The article, by Anu Partanen, is entitled What Americans Keep Ignoring About Finland’s School Success. It is insightful as well as challenging. Partanen points out that Finland’s success is counter to most everything we do in the US.
For instance, Finland has no standardized tests. Instead teachers are trained and given the responsibility to “assess children in classrooms using independent tests they create themselves. All children receive a report card at the end of each semester, but these reports are based on individualized grading by each teacher.” In fact, in Finland “all teachers and administrators are given prestige, decent pay, and a lot of responsibility.” If a teacher is not a good teacher the principal deals with that situation. Oh – and a person must have a master’s degree to teach.
One thing further, there are no private schools. The reason for this goes back to Finland’s understanding, years ago, that their system needed reformation. So, according to the article, “Since the 1980s, the main driver of Finnish education policy has been the idea that every child should have exactly the same opportunity to learn, regardless of family background, income, or geographic location. Education has been seen first and foremost not as a way to produce star performers, but as an instrument to even out social inequality.”
I am certain that a lot of counter arguments can be made about Finland’s system (of course their results seems to shout down most arguments). What stands out to me isn’t so much their results but the “main driver” within their systems. From my perspective, what is driving their system (equality) sounds a lot like Jesus’ call to love neighbor – or shalom.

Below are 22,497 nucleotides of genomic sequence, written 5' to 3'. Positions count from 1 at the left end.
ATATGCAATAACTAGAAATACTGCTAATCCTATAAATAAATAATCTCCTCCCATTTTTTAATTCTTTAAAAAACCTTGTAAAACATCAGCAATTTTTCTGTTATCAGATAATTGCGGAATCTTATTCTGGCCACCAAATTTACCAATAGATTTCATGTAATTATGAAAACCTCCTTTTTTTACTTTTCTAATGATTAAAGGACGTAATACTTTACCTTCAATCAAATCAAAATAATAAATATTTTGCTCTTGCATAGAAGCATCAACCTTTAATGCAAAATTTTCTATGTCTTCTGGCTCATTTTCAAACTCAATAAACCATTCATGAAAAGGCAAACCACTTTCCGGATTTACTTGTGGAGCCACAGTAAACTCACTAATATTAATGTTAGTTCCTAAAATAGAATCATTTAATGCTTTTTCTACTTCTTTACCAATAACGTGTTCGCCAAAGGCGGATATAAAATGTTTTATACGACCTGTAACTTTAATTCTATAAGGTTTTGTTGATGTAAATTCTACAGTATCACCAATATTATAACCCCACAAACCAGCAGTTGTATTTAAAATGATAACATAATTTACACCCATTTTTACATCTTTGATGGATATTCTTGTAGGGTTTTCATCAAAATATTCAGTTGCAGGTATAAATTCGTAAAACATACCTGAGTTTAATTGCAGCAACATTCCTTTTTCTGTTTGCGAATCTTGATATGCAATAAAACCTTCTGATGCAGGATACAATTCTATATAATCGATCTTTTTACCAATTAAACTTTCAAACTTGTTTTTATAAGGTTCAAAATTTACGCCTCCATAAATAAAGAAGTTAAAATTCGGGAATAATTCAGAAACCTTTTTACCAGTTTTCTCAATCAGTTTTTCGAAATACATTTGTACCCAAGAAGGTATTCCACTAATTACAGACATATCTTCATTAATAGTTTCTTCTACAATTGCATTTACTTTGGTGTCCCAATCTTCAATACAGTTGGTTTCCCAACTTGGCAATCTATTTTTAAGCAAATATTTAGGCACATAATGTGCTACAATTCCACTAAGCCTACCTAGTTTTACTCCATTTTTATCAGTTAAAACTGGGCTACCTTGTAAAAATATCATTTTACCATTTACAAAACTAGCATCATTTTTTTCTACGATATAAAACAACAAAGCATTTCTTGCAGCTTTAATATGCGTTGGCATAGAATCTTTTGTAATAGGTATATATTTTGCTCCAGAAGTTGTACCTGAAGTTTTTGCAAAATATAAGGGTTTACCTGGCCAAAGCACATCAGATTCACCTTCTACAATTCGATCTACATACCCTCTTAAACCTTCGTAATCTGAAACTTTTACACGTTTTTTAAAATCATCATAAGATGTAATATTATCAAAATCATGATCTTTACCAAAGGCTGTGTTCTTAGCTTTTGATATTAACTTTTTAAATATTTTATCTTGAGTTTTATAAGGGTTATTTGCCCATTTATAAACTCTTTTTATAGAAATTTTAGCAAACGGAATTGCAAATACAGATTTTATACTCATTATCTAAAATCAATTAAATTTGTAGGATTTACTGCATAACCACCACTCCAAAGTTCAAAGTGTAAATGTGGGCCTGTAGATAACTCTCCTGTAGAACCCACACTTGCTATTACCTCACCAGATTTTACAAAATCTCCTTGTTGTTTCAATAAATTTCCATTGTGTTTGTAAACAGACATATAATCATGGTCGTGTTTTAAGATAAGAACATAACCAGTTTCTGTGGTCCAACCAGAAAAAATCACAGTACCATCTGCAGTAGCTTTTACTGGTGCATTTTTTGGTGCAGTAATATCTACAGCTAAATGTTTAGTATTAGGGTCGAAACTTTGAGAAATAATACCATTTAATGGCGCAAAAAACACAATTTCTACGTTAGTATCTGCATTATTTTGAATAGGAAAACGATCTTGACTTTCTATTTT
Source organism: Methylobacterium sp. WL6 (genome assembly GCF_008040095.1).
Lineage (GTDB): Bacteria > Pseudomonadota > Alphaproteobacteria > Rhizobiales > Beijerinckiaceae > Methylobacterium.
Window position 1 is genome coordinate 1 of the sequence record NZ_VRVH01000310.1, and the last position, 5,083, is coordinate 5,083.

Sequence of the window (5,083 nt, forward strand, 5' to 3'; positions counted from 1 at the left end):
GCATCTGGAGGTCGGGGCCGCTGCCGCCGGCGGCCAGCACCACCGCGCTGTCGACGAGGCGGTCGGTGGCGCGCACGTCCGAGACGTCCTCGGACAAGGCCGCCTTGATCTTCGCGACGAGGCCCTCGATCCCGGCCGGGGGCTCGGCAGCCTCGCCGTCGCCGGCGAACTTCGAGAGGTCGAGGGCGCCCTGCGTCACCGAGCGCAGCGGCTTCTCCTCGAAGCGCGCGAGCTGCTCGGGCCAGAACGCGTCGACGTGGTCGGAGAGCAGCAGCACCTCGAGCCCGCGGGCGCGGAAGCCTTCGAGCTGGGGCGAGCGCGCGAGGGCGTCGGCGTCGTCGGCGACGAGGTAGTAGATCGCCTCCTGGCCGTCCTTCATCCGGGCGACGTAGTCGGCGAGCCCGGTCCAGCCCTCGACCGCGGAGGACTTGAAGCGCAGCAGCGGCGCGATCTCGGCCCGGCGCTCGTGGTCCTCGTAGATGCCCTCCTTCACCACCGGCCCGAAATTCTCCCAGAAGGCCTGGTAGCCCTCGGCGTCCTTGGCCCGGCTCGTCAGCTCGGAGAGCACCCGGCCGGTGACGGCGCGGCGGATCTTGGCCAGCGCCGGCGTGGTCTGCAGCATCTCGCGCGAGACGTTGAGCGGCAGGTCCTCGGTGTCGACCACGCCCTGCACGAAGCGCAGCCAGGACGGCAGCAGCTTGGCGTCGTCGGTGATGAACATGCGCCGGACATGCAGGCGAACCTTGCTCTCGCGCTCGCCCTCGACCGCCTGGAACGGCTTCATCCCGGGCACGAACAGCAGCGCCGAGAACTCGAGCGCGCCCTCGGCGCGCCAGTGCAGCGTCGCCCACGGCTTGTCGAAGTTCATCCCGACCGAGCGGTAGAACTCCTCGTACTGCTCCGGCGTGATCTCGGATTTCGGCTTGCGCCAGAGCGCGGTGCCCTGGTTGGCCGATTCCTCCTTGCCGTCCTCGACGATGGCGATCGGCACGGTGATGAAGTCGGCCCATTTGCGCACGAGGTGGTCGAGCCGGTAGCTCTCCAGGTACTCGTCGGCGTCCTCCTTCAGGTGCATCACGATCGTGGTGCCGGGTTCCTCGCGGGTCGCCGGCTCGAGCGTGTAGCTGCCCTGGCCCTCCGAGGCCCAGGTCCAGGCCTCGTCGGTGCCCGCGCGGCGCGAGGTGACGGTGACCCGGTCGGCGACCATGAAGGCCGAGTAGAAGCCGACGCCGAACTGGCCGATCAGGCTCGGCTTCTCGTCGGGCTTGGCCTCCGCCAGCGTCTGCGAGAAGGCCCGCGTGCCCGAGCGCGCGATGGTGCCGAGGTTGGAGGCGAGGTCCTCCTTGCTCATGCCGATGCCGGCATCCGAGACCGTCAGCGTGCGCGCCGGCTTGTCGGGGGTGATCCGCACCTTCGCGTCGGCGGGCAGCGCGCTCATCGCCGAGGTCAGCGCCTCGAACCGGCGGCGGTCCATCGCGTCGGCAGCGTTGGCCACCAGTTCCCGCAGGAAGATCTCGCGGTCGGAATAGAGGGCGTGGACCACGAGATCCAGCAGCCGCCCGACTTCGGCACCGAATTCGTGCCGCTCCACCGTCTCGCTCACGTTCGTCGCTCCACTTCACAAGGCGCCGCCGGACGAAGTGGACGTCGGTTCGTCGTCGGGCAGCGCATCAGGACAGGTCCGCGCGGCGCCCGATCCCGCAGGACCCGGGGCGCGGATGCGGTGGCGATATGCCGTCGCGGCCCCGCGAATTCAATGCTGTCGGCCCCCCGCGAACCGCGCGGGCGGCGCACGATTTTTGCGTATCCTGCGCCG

I think a lot about the mission of shalom and or love of neighbor. Primarily because I believe it is the clearest way Christians are actually Christ-like. Years ago a pastor in New York helped me to understand the concept of Biblical Shalom (loving neighbor). He said, “It comes down to this. If I want my kids to be safe, well feed, well-educated, healthy, free from harm, I should also want it for my neighbor’s kids as well.” In fact, not only should I want it but I should also work toward that mission. That is part of what Jesus calls His people to do when he calls them to love their neighbor.
Finland’s education reform is a powerful example of loving neighbor (whether intended or not). Their reform is something that the US needs as well. Inequality is clearly seen in education (just visit a large city like Saint Louis). However, there are a lot of people trying to do something about it it is in the US – although not in an overt way.
As I read this article in The Atlantic I could not help but think of a number of efforts that are being made by Christian men and women in relationship to public schools. There are churches that provide tutoring and after-school help. There are churches that give meals for kids and their families on the weekends. Churches are trying to partner with public schools by doing painting, landscaping and providing school supplies. Churches offer ESL to help immigrants and refugees. There are also private Christian schools (including where my kids attend) that are making efforts to bridge the gaps as well. Some churches are even trying to establish charter schools in partnership with public school systems in depressed areas in an effort to break the grip of poverty and inequality.